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Central California District
Release Date: 06/15/09
Contacts: David Christy , 916-941-3146  
News Release No. CA-CC-09-71

Santa Maria Trainer Wins Mustang Makeover

Following a tie-breaking “mustang smackdown,” Katherine Cumberland and her mustang, Wendy, took first place at the Western States Extreme Mustang Makeover Saturday in Sacramento.

Cumberland and Wendy beat Joel Sheridan of Acton and his mustang, Lilly Bet, 74.5 points to 73 after an additional 90-second performance. Horses and riders were judged on technical and artistic ability by a panel of judges during free-style performances by the 11 finalists.

The top 11 trainers and horses out of 22 participating in the event were, from first: Cumberland and Wendy; Sheridan and Lilly Bet; Bob Britland, Galt, and Kanterry; Randall Davis, Greeley, Colo., and Marley; Amber Bussell, Oakdale, and Cowgirls HotRodd; Krista Koenig, Paso Robles, and Wild Rose Mustango; Mardi Radway, Roseburg, Ore., and Kto; Juliane Hanley, Fall City, Wash., and Sangria; Gary Wedemeyer, Winton, and Abby Lane; Joe Weitecamp, Las Vegas, Nev., and Bella; Jennifer Mothershead, Buckley, Wash., and MissFire.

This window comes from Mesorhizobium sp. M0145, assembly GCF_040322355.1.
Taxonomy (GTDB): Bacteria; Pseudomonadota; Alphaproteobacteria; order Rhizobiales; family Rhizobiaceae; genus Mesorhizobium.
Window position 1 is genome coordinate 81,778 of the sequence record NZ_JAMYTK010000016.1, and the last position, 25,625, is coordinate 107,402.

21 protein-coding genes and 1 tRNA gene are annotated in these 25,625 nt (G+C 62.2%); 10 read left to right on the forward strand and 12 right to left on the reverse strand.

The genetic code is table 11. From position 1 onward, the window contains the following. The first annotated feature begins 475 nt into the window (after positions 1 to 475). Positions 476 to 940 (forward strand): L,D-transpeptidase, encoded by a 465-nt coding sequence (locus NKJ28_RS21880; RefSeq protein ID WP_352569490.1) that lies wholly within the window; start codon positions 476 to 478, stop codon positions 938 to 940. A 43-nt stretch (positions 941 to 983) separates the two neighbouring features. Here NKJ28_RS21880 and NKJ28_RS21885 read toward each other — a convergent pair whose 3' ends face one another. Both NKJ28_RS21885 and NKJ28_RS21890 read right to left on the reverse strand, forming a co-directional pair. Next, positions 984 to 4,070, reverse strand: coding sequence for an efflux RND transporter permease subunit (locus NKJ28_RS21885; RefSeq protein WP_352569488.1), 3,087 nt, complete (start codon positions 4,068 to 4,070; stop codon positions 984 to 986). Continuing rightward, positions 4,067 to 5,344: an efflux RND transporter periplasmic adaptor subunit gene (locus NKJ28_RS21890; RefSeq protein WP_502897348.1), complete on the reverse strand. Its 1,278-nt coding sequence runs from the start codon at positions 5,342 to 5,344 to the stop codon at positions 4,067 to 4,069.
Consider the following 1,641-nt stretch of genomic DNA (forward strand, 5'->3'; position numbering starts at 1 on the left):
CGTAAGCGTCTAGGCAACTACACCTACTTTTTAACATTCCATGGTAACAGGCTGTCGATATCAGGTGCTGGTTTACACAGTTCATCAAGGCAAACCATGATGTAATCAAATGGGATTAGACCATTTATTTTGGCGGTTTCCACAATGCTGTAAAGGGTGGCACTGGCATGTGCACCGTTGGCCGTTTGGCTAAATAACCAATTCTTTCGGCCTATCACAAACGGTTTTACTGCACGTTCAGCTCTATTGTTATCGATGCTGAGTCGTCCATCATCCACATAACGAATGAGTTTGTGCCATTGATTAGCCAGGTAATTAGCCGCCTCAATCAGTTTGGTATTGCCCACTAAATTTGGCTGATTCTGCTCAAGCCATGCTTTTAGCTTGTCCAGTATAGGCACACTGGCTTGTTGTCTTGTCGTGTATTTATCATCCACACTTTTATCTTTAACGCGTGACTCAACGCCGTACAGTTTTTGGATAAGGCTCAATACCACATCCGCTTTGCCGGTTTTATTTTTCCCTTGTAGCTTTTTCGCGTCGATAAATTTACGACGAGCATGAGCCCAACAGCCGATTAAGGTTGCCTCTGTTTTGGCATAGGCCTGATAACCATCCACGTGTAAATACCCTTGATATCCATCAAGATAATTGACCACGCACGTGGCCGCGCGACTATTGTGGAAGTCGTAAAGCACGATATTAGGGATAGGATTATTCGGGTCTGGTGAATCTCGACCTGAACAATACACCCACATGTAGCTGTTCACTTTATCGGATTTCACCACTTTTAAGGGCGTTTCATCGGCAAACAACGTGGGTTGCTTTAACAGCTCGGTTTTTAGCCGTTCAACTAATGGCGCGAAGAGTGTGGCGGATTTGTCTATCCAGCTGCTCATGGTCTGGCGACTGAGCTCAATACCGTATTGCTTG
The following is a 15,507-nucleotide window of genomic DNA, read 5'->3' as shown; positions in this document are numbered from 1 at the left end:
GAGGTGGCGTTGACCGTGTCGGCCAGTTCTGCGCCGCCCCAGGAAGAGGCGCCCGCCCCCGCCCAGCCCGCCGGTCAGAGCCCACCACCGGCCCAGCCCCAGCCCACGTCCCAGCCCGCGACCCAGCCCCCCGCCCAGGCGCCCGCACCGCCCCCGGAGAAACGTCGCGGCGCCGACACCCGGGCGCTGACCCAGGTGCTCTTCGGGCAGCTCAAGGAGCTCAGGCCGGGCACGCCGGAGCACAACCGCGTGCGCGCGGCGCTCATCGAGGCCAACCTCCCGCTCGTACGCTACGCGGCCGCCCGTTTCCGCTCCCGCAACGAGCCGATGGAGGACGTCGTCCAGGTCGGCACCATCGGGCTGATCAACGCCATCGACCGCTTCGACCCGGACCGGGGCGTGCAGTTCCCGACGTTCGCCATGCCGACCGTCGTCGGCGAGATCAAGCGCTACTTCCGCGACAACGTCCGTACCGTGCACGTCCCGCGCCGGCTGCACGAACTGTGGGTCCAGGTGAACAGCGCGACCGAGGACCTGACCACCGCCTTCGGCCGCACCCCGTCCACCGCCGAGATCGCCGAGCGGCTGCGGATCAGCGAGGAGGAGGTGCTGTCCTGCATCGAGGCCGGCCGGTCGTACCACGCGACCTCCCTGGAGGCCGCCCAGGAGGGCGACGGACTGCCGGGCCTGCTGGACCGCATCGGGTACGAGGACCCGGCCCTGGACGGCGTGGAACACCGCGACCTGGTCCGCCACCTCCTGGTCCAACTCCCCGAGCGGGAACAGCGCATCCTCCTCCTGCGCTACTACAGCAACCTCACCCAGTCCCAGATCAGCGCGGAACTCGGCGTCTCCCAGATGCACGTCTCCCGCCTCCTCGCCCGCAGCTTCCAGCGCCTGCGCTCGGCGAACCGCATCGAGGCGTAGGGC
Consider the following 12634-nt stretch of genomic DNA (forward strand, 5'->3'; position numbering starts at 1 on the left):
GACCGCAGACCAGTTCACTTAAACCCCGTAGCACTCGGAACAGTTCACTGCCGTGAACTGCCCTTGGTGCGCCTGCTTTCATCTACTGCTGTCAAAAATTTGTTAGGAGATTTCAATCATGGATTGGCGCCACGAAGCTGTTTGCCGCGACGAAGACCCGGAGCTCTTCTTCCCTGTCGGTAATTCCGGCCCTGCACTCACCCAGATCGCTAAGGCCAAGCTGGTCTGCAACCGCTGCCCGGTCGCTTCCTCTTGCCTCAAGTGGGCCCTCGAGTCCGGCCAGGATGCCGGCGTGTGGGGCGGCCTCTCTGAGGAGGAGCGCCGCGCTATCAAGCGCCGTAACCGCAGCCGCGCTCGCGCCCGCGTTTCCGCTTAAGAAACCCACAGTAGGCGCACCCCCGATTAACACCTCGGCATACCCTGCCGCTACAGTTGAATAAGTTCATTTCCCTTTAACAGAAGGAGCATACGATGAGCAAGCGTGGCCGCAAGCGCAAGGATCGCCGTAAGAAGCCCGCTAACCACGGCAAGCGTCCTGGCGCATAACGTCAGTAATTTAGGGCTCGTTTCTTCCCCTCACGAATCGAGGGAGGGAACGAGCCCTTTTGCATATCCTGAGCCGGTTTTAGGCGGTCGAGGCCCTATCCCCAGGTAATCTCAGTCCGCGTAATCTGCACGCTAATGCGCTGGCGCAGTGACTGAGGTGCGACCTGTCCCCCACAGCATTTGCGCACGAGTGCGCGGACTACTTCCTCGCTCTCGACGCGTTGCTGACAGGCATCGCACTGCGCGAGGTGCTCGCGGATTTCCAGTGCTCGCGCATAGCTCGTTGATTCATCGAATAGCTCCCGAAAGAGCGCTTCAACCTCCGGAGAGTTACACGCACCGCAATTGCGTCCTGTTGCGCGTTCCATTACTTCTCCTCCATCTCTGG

Following the competition, mustangs were put up for adoption. Cumberland’s mare, Wendy, received a bid of $4,000.

All 22 mustangs were adopted with bids totaling $24,950.

Selected horse trainers from California, Oregon, Washington, Nevada and Colorado had 90 days to gentle and train their assigned mustangs for the competition.  Trainers competed for a part of the $7,500 purse at the Mustang Challenge, which was held with the annual Western States Horse Expo at Cal Expo.  Judges evaluated each horse and trainer on conditioning, groundwork and how the horse maneuvered through an obstacle “horse course,” which simulates trail and recreational riding situations.

The Western States Mustang Challenge is a spin-off of the highly successful Extreme Mustang Makeover.  The Mustang Heritage Foundation in partnership with BLM created the events to highlight the value of American mustangs and showcase the beauty, versatility, and trainability of these living symbols of the historic and pioneer spirit of the American West.

Wild horses and burros are managed in California in accordance with the Wild Free Roaming Horses and Burros Act of 1971. This act gave the Bureau of Land Management the responsibility to protect wild horses and burros while ensuring their populations are managed to maintain or restore a thriving ecological balance.

For more information, visit or call 866-4MUSTANGS.


Central California District   5152 Hillsdale Circle, El Dorado Hills, CA 9576  

Last updated: 06-26-2009